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No Evidence of Struggle in Victim's Car, Judge Told

Hearing: Forensic expert says blood stains inside slain student's vehicle don't suggest she was fending off an attack after being shot.

April 20, 2002|TRACY WILSON | TIMES STAFF WRITER

Although blood was spattered and smeared in slain Moorpark College student Megan Barroso's car, a forensic scientist testified Friday there was no evidence of a struggle inside the bullet-riddled vehicle.

Crime lab experts found numerous blood stains throughout the front section of Barroso's car, scientist Ed Jones told a judge at the preliminary hearing for Vincent Sanchez, accused of killing the 20-year-old Moorpark woman.

But those stains did not suggest Barroso was fending off an attack after being shot, Jones testified.

Barroso disappeared in the early morning of July 5 after leaving a party. Her car was found abandoned near a freeway overpass in Moorpark, and her remains were found a month later in a ravine near Simi Valley.

Prosecutors say Sanchez, a 31-year-old Simi Valley handyman, fired shots at the car, then abducted and sexually assaulted Barroso before she died.

The death penalty is being sought by prosecutors.

But defense attorneys say there is no evidence of rape. They have tried to show throughout their client's preliminary hearing in Ventura County Superior Court that Barroso could have died almost immediately after being shot in the abdomen.

On Friday, scientists offered evidence that could support either theory.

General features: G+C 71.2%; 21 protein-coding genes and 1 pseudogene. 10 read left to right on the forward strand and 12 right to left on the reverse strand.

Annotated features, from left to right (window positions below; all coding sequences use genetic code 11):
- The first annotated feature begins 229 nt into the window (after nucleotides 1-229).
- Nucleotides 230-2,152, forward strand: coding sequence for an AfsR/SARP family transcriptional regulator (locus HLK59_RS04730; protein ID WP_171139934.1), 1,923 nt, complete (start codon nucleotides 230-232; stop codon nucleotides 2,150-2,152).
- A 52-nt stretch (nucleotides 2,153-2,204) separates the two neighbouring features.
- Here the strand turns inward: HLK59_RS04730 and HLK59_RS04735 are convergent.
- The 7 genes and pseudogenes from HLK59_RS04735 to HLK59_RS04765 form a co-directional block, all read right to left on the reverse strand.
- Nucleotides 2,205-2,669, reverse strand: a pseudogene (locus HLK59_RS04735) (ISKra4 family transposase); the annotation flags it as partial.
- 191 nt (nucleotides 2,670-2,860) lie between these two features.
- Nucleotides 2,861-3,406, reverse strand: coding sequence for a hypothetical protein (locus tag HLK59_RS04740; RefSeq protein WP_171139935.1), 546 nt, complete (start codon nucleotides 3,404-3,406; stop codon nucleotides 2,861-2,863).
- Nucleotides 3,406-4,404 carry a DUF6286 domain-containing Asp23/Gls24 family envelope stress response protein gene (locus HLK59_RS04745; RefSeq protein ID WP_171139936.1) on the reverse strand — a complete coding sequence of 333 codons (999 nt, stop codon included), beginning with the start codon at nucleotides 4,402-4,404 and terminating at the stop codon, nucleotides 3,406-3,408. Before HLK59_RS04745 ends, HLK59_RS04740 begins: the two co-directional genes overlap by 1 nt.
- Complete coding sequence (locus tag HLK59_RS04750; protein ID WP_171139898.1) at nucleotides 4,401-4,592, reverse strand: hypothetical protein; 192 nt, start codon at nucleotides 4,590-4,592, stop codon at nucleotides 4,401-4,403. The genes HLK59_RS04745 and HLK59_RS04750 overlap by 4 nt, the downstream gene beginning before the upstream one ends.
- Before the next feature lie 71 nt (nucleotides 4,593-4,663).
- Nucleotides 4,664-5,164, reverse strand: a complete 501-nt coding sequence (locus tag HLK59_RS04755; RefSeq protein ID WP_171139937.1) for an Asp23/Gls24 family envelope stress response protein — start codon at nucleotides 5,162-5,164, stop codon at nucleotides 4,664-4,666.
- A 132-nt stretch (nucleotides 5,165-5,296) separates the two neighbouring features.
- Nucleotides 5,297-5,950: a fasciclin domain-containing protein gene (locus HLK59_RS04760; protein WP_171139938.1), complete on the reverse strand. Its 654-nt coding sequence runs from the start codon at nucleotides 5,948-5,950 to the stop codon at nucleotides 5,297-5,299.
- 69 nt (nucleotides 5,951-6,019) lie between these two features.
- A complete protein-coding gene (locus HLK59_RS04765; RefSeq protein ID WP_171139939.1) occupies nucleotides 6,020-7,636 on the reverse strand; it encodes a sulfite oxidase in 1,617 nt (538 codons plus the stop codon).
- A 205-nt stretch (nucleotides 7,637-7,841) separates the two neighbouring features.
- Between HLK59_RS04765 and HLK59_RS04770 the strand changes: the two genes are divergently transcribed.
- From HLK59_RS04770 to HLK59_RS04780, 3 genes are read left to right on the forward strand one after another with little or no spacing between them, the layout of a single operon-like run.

While Jones found no sign of a struggle, suggesting Barroso could have been unconscious or dead after being shot, he also found more than 20 blood stains around her purse and a small makeup case that could suggest she was alive and trying to reach for her cellular phone.

The phone was found on the passenger floor next to the spilled contents of the blood-stained makeup case. Those stains, Jones testified, were consistent for a person with a bloody hand who was trying to open the case. The coroner also found metal fragments in Barroso's right hand.

In addition to the blood evidence, a firearms expert testified that six bullets ripped through Barroso's rented Pontiac Sunfire. One pierced the hood, three went through the windshield, and one tore through the rear passenger door and exited through the rear driver-side door.

A sixth bullet was fired through the front driver-side door. Firearms expert Jim Roberts examined bullet fragments taken from Barroso's body at the autopsy and matched them to an assault rifle seized from the defendant's home.

Testimony is scheduled to resume Monday.

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